The broader business must be considered as well. If pigs are kept close to the site, there should be a physical barrier between the two sides to discourage staff from walking between them – that can help control the risk of salmonella contamination as well as reduce AI risk.
Finally, the relatively higher risk that free-range poultry imposes must also be considered in the context of the broader business.
Free-range egg producers that are members of the British Free Range Egg Producers Association are insured against the cost of secondary cleansing and disinfection (the government picks up the cost of an initial clean) to the value of £50,000 for each member, up to £1m.
Additional coverage can be bought to cover the loss of stock, and business continuity.
Underwriters would expect to see a detailed risk assessment before offering coverage.
A number of other insurers offer policies to poultry farmers with a range of protection available.
Processing facilities can be placed under restrictions, too. If a farm is found to be positive for avian influenza and birds from the site have gone to slaughter, then it too will need to be investigated.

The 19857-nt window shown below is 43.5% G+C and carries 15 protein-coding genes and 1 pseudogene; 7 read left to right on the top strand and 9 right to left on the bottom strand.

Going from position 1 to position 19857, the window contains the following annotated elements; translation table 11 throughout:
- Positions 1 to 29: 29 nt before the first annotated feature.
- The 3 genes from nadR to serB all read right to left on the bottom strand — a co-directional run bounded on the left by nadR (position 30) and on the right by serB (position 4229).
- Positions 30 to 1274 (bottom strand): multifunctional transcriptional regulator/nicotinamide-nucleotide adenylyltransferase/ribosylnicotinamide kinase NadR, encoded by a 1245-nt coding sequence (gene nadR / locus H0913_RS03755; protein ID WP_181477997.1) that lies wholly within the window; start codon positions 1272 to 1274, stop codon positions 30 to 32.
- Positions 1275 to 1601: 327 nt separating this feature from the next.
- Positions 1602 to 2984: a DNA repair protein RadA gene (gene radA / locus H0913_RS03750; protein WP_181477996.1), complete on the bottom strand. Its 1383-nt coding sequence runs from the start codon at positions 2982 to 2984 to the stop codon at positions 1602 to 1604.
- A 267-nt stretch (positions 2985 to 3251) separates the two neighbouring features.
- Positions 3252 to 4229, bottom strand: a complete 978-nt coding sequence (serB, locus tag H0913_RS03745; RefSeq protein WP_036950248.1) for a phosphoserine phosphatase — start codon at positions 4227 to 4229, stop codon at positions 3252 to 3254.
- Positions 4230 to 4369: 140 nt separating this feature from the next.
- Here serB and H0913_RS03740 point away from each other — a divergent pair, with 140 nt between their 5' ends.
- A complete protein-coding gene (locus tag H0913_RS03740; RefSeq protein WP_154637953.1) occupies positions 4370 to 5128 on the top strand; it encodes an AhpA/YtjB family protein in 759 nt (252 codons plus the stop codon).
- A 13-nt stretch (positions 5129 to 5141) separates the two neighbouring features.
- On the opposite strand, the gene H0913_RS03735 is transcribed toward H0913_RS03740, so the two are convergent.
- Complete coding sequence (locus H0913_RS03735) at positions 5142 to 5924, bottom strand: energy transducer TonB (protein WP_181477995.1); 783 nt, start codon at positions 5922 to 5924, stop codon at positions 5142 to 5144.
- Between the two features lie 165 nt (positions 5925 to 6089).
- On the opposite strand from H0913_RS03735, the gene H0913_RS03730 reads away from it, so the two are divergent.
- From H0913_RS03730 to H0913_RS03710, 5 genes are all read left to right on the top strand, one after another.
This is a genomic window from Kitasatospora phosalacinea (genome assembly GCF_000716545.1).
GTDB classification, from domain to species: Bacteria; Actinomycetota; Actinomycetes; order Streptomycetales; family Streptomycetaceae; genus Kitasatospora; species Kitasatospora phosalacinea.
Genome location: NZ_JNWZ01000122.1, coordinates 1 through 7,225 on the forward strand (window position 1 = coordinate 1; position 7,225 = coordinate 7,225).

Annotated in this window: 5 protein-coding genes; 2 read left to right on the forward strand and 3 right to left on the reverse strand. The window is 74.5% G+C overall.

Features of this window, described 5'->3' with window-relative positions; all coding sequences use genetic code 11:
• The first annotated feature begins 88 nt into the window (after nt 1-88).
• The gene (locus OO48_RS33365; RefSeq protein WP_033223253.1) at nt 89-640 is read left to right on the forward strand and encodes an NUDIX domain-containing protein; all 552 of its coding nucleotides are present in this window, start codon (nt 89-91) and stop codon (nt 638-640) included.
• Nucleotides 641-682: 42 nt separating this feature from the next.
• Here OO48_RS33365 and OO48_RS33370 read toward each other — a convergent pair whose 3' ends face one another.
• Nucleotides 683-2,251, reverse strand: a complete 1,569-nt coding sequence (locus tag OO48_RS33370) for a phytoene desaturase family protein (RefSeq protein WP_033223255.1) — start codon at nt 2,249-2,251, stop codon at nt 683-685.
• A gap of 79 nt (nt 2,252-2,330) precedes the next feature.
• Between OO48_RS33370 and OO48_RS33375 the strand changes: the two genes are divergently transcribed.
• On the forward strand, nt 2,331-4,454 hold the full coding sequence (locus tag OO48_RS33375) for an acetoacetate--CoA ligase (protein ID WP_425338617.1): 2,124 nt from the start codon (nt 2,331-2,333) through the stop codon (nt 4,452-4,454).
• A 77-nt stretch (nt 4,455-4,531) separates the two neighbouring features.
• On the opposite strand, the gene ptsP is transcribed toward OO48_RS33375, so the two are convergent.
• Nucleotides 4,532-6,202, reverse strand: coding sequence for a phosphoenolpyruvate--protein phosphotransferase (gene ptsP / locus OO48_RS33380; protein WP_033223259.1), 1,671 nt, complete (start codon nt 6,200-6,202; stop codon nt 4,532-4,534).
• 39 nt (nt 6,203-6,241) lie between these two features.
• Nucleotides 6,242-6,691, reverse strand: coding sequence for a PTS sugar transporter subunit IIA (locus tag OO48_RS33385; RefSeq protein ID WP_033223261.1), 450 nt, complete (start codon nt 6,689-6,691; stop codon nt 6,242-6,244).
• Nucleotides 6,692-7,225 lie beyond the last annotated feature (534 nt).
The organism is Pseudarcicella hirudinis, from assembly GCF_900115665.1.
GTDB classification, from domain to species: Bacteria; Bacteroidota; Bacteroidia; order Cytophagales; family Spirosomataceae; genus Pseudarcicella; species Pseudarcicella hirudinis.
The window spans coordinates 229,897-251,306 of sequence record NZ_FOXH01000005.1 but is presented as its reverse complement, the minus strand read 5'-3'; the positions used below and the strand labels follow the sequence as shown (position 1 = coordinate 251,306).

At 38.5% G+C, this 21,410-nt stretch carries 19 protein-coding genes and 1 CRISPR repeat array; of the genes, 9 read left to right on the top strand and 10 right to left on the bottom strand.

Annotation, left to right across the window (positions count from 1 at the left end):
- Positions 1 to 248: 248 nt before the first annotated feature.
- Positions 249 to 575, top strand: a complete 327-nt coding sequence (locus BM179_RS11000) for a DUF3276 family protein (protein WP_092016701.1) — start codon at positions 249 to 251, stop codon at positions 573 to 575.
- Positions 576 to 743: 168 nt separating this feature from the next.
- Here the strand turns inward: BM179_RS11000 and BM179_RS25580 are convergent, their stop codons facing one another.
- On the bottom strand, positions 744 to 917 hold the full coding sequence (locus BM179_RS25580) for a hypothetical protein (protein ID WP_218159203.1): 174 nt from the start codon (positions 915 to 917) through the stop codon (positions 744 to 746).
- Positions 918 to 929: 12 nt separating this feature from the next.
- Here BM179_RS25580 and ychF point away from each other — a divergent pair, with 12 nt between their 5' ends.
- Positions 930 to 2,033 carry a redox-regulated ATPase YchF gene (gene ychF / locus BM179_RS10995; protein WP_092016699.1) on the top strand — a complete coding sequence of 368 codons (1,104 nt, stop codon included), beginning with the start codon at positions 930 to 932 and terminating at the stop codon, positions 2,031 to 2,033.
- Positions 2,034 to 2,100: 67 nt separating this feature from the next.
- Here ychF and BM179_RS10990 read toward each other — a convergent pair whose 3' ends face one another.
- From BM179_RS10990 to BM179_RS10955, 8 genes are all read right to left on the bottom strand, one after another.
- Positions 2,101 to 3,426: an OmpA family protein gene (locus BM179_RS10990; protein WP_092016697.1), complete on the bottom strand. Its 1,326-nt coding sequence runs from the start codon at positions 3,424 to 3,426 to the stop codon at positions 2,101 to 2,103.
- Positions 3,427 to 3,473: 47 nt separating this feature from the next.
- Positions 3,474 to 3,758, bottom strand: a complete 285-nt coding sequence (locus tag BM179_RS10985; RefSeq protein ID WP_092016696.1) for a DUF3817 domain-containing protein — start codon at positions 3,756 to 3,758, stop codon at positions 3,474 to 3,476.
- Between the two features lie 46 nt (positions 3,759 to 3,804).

The licensing rule that applies to farms can equally apply to processing facilities, so separating the entrance for live birds, as well as the staff that handle them, can keep disruption to a minimum.
“It’s about mitigating the whole risk as much as possible – and if the worst happens it’s making the business ready to react if necessary,” says Mr Samet.
Fact file: Livetec Systems
- Secialises in the business of bird flu, alongside other research projects.
- Has managed aspects of most avian influenza outbreaks that have hit Britain over the past few years
- Retains a contract with the British Poultry Council to undertake culling in the event that it is required on one of its member’s farms
- Cotinngency planning is available as a one-off consultancy or an ongoing subscription.
Avian influenza in the UK
Poultry producers will remember the anxiety felt in the winter of 2016-17, when 10 outbreaks of highly pathogenic H5N8 avian influenza hit sites across Lincolnshire, Lancashire, Suffolk, Carmarthenshire, Yorkshire and Northumberland.
As a result, a Housing Order was made, which required all free-range birds to be kept indoors.
While there have been isolated detections of AI in wild birds since, the risk remains – birds are still discovered across Europe with the disease, and the UK is an important overwintering ground for many bird species.